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April 21st, 2017
Honesty is Not the Same as Full Disclosure: the FTC’s Recent Letters to Influencers
The FTC staff recently sent out more than 90 letters reminding influencers and marketers that influencers should clearly and conspicuously disclose their relationship to brands when promoting or endorsing products through social media.
Remember, the fact that the influencer does in fact genuinely love your product merely reflects the basic truth-in-advertising requirement that endorsements must be the honest opinion of the endorser. Influencers still must clearly and conspicuously disclose any material connection between the influencer and the brand. That connection could be a business relationship, a family relationship, monetary payment, a gift, or a free product.
The letters (a sample of which can be viewed here) addressed the following:
- Consumers viewing Instagram posts on mobile devices typically see only the first three lines of a longer post unless they click "more," which many may not do. When making endorsements on Instagram, influencers should disclose any material connection above the "more" button.
- A disclosure among multiple tags, hashtags, or links is unlikely to be conspicuous as readers may just skip over them, especially when they appear at the end of a long post. Influencers should either put the material connection disclosure at the beginning of the post, or avoid multiple tags, hashtags or links if the material connection disclosure is placed at the end of the post.
- A disclosure like "#sp," "Thanks [Brand]," or "#partner" in an Instagram post is not sufficiently clear. Influencer should use #ad, #sponsored or craft an alternative disclosure that makes the material connection sufficiently clear.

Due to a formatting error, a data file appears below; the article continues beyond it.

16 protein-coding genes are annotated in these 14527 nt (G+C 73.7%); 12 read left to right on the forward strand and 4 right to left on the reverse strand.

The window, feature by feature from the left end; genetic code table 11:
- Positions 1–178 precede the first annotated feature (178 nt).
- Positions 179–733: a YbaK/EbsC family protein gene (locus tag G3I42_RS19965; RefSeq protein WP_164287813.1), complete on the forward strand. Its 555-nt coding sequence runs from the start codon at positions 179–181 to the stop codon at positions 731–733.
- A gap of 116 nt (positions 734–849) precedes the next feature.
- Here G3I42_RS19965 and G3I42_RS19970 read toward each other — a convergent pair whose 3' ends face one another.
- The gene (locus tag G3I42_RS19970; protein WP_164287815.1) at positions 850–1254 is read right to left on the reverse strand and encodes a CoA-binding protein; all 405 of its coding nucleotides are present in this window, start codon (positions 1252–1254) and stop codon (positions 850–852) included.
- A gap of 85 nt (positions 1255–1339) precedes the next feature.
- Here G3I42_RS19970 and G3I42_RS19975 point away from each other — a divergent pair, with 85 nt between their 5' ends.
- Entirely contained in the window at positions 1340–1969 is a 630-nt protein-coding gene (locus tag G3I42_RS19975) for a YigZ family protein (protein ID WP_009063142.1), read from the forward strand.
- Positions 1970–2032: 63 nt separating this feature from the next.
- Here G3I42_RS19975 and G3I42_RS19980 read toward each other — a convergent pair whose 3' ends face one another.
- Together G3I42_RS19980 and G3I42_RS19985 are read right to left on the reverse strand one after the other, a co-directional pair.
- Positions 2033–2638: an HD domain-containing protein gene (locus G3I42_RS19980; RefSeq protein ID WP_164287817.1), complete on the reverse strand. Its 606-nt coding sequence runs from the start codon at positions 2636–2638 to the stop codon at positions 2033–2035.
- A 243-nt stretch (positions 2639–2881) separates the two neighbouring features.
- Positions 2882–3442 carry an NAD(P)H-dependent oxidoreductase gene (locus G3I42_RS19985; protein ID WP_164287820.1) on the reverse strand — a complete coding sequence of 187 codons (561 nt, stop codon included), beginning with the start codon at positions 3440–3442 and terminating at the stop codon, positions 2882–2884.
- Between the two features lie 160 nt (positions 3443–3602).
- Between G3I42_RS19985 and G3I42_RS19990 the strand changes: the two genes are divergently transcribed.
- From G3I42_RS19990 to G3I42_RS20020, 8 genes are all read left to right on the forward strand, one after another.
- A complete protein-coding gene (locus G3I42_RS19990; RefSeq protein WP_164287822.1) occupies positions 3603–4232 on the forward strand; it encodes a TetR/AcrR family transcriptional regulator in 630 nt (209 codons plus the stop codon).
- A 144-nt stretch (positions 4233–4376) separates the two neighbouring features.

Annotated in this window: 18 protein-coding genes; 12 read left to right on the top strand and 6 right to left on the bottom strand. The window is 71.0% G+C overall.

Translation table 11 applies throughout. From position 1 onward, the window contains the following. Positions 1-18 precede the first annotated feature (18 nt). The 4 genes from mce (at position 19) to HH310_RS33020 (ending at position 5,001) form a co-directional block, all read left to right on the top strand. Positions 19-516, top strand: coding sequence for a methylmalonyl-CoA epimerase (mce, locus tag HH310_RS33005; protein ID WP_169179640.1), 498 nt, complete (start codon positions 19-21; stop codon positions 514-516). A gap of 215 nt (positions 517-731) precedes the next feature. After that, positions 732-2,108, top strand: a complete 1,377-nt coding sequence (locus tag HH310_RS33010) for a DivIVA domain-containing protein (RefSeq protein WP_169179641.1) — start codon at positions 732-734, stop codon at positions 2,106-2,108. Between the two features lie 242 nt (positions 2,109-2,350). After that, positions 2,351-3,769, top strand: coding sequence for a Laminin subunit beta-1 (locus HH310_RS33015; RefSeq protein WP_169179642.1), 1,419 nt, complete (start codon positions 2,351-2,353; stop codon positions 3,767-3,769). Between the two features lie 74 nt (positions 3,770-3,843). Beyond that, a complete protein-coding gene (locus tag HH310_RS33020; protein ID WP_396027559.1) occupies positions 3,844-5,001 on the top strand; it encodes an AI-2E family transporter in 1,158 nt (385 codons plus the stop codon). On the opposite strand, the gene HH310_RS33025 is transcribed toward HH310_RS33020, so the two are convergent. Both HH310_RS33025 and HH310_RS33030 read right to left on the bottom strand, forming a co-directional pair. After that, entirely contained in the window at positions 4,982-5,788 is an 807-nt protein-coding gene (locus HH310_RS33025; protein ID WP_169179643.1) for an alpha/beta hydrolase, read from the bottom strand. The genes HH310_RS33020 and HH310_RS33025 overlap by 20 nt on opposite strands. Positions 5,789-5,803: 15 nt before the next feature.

This is the first time FTC staff has reached out directly to influencers. It's a reminder that both the influencer and the brand are responsible for failure to disclose a material connection.
For more information on the need for endorsers to adequately disclose connections, we recommend you review the FTC staff business guide FTC's Endorsement Guides: What People are Asking and our previous alert, summarizing the business guide.
If you have any questions about Guides Concerning Use of Endorsement and Testimonials in Advertising, or about any other advertising law issues, please contact Terri Seligman at (212) 826 5580 or email@example.com, Jeff Greenbaum at (212) 826 5525 or firstname.lastname@example.org, Jess Smith at (212) 705 4876 or email@example.com, any other member of the Frankfurt Kurnit Advertising, Marketing & Public Relations Group.
Other Advertising Law Alerts
FTC Updates Endorsement Guide FAQs and Settles First-Ever Action Against Individual “Influencers”
Recent developments demonstrate the FTC's continued interest in social media endorsements.
September 11 2017
FTC Announces Reforms to Its Investigative Process
Recently, the FTC announced a set of internal reforms intended to improve the process by which the Commission investigates unfair, deceptive and fraudulent business practices. The reforms relate to the Civil Investigative Demands ("CID") that the FTC's Bureau of Consumer Protection issues to request information from investigation targets.
September 7 2017
End of an Era at NAD?
Last week Frankfurt Kurnit's Advertising Group proudly hosted "A Twenty-Year NAD Retrospective: The Levine Legacy," an ABA program honoring Andrea Levine, on the occasion of her retirement as Director of NAD. With NAD transitioning to new (as yet unnamed) leadership, we thought it would be a good time to review some of the best practices that guide NAD practitioners every day.
July 10 2017